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Life through a dirty glass

EDITOR'S NOTE: This post has been updated.

By Carl Sears, NBC News Washington producer

Either you believe the government that Sen. Ted Stevens is "dirty" - as in corrupt - or you believe the defense attorney Brendan Sullivan's dim view of the government's case: "If you look at life through a dirty glass, and the dirty glass doesn't get washed for 5-10 years, then the whole world looks dirty."  Either way, there is a lot of mud being slung in the closing arguments of Sen. Stevens trial.

Prosecutor Joseph Bottini argued that "the price is always right when it's free." Sen. Stevens is charged with knowingly and willfully receiving thousands of dollars in gifts and renovations on his Alaska home that he failed to report on Senate disclosure forms from 1999-2006. Much of the work was performed by Stevens' friend Bill Allen, a key government witness whose oil service company employees worked hundreds of hours on the Stevens "chalet" remodeling.

Prosecutor Bottini methodically took the jury through a series of e-mails and played snatches of secretly recorded conversations in an effort to clearly show that Stevens knew that he was receiving free work and gifts on his Alaska home. Bottini frequently punctuated his arguments with harsh words such as: "this is nonsense," "this is absurd," "his story is ridiculous." "Where is this mystery bill?" and "This is a classic cover-up."

Chief defense counsel Brendan Sullivan blasted the government's case: "I could win the football game on Monday morning - the government is being a Monday morning quarterback six, seven, eight years out."  The government has not proven its case beyond a reasonable doubt, Sullivan said. "You've got an innocent man on your hands. You've got to understand what the evidence means - it doesn't mean what you heard."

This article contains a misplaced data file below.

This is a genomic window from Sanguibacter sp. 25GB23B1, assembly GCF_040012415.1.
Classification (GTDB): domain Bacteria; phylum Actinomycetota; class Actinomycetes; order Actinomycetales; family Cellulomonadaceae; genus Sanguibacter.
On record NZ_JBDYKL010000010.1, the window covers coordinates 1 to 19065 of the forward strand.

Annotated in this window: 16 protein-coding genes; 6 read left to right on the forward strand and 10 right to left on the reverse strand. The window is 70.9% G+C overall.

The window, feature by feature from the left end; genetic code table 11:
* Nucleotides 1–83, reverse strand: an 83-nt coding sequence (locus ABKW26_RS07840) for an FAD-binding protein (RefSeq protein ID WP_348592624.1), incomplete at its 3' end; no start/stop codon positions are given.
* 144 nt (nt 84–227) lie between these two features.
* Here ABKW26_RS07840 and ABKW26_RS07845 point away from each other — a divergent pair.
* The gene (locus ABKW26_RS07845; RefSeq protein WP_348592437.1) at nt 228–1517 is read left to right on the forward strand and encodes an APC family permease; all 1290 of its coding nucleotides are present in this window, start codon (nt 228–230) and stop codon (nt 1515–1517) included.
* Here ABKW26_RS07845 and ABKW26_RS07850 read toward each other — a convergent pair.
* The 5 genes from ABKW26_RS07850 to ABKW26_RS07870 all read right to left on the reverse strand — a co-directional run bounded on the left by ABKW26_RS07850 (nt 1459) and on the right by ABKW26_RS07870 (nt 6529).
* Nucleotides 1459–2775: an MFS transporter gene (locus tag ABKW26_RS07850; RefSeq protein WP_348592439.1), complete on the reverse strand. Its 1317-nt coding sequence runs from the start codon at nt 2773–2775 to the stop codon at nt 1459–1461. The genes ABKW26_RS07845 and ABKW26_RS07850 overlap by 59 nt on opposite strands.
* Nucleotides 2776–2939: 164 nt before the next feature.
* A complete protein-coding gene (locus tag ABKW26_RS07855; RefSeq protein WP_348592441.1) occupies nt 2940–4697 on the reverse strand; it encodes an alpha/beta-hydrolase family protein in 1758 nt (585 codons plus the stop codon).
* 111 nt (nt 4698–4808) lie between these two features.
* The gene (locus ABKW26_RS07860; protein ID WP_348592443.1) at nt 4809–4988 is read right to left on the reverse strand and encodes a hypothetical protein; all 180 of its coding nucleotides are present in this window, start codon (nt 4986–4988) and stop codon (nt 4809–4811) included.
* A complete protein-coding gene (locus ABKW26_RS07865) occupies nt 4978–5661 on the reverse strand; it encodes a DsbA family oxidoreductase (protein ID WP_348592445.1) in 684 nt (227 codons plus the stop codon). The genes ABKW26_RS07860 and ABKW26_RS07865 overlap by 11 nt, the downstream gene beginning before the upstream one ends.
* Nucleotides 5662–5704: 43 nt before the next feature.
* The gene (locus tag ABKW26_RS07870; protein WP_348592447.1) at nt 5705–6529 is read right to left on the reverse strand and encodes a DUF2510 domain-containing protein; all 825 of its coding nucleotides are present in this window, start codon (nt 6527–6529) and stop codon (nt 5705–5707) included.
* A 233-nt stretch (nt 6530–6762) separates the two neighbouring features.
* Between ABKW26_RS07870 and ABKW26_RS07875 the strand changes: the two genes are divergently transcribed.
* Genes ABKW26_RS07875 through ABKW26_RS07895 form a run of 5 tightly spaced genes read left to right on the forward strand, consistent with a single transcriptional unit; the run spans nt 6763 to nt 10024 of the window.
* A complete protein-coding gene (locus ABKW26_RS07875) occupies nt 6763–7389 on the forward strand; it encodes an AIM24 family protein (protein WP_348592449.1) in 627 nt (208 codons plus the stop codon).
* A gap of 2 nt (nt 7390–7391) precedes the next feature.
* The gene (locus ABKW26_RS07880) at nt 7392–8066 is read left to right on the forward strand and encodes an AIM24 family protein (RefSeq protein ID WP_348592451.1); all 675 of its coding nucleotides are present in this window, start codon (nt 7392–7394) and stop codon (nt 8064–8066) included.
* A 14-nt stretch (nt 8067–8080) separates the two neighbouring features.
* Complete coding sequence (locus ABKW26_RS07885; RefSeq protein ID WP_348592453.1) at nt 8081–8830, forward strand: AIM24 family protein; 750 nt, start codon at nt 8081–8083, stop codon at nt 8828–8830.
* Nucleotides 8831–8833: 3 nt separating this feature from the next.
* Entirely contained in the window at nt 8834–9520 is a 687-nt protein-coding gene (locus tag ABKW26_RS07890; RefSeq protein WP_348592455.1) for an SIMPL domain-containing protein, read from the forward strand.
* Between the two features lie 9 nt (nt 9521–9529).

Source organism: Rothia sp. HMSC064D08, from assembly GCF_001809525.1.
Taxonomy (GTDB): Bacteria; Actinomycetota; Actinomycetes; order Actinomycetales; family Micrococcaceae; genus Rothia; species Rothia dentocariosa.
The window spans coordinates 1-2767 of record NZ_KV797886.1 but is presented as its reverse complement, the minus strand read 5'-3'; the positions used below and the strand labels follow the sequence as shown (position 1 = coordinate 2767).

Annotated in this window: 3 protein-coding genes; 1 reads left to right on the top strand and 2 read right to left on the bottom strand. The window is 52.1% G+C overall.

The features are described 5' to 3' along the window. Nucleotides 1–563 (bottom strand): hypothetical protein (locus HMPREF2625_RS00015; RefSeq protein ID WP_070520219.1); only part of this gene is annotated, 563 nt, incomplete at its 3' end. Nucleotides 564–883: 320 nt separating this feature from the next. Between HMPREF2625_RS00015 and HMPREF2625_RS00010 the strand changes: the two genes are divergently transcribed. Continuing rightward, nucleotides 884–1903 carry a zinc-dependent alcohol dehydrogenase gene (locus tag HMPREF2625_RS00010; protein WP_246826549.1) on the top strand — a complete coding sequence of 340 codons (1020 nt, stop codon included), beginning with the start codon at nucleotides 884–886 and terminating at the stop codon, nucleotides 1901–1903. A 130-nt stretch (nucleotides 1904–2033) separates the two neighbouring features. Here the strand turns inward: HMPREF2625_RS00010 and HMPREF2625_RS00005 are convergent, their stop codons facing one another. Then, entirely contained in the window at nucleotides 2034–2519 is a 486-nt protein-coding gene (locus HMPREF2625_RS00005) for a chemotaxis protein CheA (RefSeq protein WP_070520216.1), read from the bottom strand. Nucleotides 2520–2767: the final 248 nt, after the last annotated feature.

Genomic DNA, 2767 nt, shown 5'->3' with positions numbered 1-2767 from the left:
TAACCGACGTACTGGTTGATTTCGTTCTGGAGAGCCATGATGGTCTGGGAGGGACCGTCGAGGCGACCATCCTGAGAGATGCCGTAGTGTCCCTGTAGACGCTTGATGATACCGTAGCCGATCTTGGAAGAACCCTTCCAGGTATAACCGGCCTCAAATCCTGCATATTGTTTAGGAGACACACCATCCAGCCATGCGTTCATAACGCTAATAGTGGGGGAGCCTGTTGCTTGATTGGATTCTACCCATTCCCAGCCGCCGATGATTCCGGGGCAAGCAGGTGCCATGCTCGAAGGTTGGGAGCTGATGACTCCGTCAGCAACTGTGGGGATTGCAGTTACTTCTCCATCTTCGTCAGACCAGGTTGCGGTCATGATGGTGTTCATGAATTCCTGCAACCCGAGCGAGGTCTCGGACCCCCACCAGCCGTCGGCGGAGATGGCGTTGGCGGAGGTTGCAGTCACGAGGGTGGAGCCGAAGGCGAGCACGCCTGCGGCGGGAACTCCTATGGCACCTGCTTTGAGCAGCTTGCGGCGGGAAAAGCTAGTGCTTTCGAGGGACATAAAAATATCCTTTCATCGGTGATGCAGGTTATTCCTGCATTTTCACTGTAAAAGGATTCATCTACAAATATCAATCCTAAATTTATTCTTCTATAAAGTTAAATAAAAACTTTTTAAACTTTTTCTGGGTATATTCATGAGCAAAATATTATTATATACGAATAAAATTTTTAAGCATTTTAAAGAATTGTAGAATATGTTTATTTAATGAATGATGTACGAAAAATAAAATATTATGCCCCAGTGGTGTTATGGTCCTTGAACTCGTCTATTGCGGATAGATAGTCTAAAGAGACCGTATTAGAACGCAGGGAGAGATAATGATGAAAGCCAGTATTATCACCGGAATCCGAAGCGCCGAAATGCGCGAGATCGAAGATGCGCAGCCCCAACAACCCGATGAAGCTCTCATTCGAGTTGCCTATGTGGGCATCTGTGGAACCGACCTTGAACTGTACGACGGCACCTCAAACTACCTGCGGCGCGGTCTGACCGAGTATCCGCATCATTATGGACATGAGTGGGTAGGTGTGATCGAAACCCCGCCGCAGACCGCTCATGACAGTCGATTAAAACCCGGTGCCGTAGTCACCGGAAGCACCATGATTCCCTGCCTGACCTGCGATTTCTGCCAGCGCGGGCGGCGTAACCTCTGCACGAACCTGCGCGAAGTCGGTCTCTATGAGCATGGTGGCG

In reviewing key e-mails and invoices, Sullivan has shown the Stevenses paid $162,000 to other contractors for renovation work on their Alaska home: "the evidence is overwhelming that what they paid is fair ... They paid their debt and they didn't think they were getting anything for free."

Sullivan attacked the credibility of key government witness Bill Allen, whose Veco workers performed much of the renovation, saying "Ted Stevens had a friend that he thought was one of the more reputable people in Alaska - he didn't know he was the bum he turned out to be - (Allen) pled guilty to bribing people, campaign violations, none of which involve Ted Stevens."

Sullivan said "they ask you to brand (Stevens) a criminal, despite the evidence is undisputable that he is an honest, truthful man." 

In the government's final rebuttal, prosecutor Brenda Morris said Stevens blames anybody else, "just so it doesn't stick to him." Morris asked the jury to find Stevens guilty because "he gambled and he lost."  Jury deliberations will begin on Wednesday.

More NBC investigative reporting can be found at www.deepbackground.msnbc.com.